What kind of society have we become? What kind of people have we turned into? How can someone run over a human being lying ill on the road and drive away, even while others cross the other side of this Jericho road, either afraid to help, or unwilling to become involved? Surely these questions must now trouble our collective consciousness as we witness a level of barbarity, incivility and intolerance previously unknown in our country.
In a society where words have become weapons, social media a pliant tool in the hands of the politically idle, where those alleged to be leaders of criminal empires are adorned with more US currency than many of us are afforded by the banks and given 21-gun salutes at their funerals, Jesus stands knocking, waiting to be let in, waiting to be afforded pride of place again, waiting to reclaim this piece of rock named after Himself.
In today’s gospel, Jesus tells us to be neither fearful nor anxious about our present lives and future security. Instead He asks us to trust that what He has given to us will be sufficient to not only see us through, but if we manage it wisely, our reward will be great in Heaven. But who amongst us is not fearful and anxious? Who amongst us is not weary of the promises made by those in whom we have repeatedly reposed our electoral trust?
The truth is though, that when we lock ourselves inside, when we barricade the doors of our hearts, locking out trust in God and hope in His Word, denying entry to love and inclusion, to forgiveness and mercy, to compassion and empathy, we drown out the sound of Jesus knocking on the door. We deny ourselves the wonderful opportunity of an encounter with the bridegroom.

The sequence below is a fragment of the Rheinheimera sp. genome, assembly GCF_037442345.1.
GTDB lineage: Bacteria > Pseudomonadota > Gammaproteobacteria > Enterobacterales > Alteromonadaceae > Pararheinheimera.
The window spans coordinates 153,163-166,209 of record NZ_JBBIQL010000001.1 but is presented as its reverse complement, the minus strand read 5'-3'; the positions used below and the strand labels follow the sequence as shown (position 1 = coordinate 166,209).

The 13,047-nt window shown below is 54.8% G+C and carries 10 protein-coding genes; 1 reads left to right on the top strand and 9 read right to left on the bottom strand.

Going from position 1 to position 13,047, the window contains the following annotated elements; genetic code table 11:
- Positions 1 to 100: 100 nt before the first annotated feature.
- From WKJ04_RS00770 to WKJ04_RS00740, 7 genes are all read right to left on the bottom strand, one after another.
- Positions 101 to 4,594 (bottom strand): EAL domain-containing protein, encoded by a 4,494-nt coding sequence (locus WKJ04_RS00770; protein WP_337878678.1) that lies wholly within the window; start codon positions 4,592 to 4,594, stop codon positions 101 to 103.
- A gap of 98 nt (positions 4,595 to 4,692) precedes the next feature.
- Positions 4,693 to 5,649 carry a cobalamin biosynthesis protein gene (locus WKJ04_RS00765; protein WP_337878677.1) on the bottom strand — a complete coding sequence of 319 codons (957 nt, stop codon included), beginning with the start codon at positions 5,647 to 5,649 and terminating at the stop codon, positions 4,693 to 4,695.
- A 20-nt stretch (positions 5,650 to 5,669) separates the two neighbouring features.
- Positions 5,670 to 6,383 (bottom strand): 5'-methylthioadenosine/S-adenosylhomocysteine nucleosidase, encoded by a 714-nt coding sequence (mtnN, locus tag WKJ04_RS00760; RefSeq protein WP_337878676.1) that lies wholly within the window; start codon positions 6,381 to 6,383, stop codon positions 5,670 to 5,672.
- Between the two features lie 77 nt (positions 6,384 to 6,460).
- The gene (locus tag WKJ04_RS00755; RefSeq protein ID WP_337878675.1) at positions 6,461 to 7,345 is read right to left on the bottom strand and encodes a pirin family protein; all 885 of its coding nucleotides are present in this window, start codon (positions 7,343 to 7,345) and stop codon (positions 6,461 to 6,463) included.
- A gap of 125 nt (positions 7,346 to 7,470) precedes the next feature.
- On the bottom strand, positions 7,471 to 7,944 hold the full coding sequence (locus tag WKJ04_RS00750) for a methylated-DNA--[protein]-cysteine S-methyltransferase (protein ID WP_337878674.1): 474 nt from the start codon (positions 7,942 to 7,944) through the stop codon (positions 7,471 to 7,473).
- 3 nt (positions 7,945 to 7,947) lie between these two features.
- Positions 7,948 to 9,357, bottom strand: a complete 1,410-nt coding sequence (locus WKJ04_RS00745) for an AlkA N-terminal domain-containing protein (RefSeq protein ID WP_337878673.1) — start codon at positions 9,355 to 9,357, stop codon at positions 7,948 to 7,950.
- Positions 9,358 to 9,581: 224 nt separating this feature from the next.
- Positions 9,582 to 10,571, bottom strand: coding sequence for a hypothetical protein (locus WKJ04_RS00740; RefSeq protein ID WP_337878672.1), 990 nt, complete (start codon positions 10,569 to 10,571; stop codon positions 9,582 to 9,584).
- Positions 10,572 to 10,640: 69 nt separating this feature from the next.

If we are to bring to life Pope Francis’ vision of this Church of ours “as a field hospital after battle”, and heed his prescription that “the thing the Church needs most today is the ability to heal wounds and to warm the hearts of the faithful”, we cannot do so behind closed doors: “it needs nearness and proximity”. Indeed, the Church must leave the building. There is a “ministry of presence” that is needed today which cannot be fulfilled behind locked doors.
In the same way we have opened our hearts and doors to our dispossessed and distressed neighbours from across the region, so too we must display similar charity to those in our homes, in our schools, in our workplaces, in our respective communities, and even in our churches, who are left standing outside waiting for someone to welcome them, for in them too, we will see the face of God.
The 40-day Rosary for Life initiative of the Emmanuel Community is as good a place as any to cement the combination of prayer and good works for which our Church is famous. In the words of Archbishop Gordon “There is violence against life in our land. There is bloodlust. We will not solve this with technical solutions. This is a spiritual problem at its core.” And as Luke’s gospel reminds us today, “Much will be required of the person entrusted with much, and still more will be demanded of the person entrusted with more.”